What Is Your Budget for a Graphics Card?
Economic reality may constrain even the most discriminating hardcore gamer. Unless you have unfathomably deep pockets, you'll need to balance your desires versus your wallet. Look for discounts and sales, both online and retail. And bear in mind that your monitor may strongly affect your graphics card choices.
What Is Your Monitor's Display Resolution?
If you have an older, 1680-by-1050-pixel monitor, a good $250 to $300 card is the most you'll need, even if you enable performance-sucking features such as antialiasing.
On the other hand, if you want to run three Full HD monitors in stereoscopic 3D mode, a single high-end card may not be enough.
For most of us, the happy medium lies somewhere between. Today's typical display is 1920 by 1080 (aka Full HD), and a $300 graphics card usually does fine with such a monitor, though you may have to forgo some of the "ultra" detail settings.
That said, higher-resolution displays are likely to become increasingly common in the future. Even today, prices for 2560 by 1440 monitors are gradually sinking toward an affordable level .
What Is Your PC's Performance Level?
If you're running on a PC with a Celeron or Athlon II CPU, you can get some extra graphics oomph by upgrading to a better graphics card, but the improvement will be limited. Your goal should be a balanced system. If you add a GTX 680 to a PC that runs on a 3.1GHz Athlon II processor, the GPU will spend far too much time waiting for the CPU to finish its tasks. And an idle GPU is a sign of wasted money.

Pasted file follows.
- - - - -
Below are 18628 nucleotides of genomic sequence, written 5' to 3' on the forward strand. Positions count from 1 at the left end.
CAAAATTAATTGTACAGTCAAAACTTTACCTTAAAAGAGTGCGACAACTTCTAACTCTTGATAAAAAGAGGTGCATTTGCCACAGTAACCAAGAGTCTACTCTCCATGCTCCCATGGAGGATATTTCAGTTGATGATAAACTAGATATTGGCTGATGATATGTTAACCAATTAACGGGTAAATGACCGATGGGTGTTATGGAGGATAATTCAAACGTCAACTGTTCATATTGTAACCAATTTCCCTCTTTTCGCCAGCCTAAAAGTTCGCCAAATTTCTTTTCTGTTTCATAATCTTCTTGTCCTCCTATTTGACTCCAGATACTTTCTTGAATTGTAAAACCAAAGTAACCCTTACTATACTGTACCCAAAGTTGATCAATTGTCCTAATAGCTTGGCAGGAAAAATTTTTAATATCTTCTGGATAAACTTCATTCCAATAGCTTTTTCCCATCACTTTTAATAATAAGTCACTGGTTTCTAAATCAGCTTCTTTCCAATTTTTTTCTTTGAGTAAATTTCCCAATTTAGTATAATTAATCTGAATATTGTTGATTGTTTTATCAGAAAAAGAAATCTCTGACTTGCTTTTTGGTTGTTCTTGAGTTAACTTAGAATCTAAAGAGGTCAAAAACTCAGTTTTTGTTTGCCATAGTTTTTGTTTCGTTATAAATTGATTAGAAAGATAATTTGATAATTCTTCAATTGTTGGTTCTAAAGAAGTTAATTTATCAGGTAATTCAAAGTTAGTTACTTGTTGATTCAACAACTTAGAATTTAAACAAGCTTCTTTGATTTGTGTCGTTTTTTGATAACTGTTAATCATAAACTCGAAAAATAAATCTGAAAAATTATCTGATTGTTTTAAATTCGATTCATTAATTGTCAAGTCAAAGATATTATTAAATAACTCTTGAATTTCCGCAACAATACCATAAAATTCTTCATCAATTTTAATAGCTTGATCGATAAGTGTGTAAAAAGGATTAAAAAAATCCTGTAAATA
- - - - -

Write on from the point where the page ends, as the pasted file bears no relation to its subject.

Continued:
You should also check your PC's age. If you're still rocking on an original Core 2 Duo E6400 and a motherboard with PCI Express 1.0, spending more than about $200 on a new graphics card is a bad investment. You'll be much better off if you save your money and put it toward a new system, or at least for a motherboard and CPU upgrade, in the near future.
Here are a few key terms that can help you become a smarter shopper.
DirectX 11/DirectX 11.1
DirectX is the programming interface that most Windows-based PC games use. All of the latest graphics cards support the latest DirectX 11 API. If a card supports DirectX 11, it necessarily supports a bunch of features. For example, a card's packaging may mention "hardware tessellation" as if it were an exclusive feature, but all cards that support DirectX 11 must also support hardware tessellation.
This term refers to the graphics card's ability to generate additional game geometry, making characters and other objects with lots of curved surfaces look smoother.
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